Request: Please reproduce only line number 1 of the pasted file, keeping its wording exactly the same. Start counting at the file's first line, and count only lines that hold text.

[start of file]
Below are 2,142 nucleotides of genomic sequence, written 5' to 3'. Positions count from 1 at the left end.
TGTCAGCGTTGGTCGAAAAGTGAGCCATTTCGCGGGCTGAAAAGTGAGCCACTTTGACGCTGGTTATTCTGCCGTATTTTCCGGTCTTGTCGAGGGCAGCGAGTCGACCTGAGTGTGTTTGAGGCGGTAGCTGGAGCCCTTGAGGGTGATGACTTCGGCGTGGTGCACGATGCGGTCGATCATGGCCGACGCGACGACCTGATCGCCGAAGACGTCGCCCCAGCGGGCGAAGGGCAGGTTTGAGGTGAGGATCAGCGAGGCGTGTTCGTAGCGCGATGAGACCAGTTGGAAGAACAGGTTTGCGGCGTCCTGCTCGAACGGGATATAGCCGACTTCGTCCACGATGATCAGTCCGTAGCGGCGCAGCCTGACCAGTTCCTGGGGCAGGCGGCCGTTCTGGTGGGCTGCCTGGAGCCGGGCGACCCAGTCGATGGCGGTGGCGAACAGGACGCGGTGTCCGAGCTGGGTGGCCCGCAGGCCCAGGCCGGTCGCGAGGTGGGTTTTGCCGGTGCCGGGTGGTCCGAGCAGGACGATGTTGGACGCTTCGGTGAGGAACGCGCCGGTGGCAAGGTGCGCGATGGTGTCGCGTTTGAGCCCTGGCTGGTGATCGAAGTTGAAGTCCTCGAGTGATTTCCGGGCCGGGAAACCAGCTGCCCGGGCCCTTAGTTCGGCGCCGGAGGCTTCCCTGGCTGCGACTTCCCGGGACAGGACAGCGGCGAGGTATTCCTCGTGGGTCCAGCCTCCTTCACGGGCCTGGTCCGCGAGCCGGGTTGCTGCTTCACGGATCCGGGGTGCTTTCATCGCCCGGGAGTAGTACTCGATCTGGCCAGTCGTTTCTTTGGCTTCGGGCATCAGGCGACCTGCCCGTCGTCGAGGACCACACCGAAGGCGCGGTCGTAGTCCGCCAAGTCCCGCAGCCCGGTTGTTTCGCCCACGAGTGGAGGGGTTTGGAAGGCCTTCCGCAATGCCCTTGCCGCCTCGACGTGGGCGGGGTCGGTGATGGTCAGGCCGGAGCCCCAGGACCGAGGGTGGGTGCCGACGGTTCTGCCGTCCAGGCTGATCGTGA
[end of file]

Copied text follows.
Below are 2,142 nucleotides of genomic sequence, written 5' to 3'. Positions count from 1 at the left end.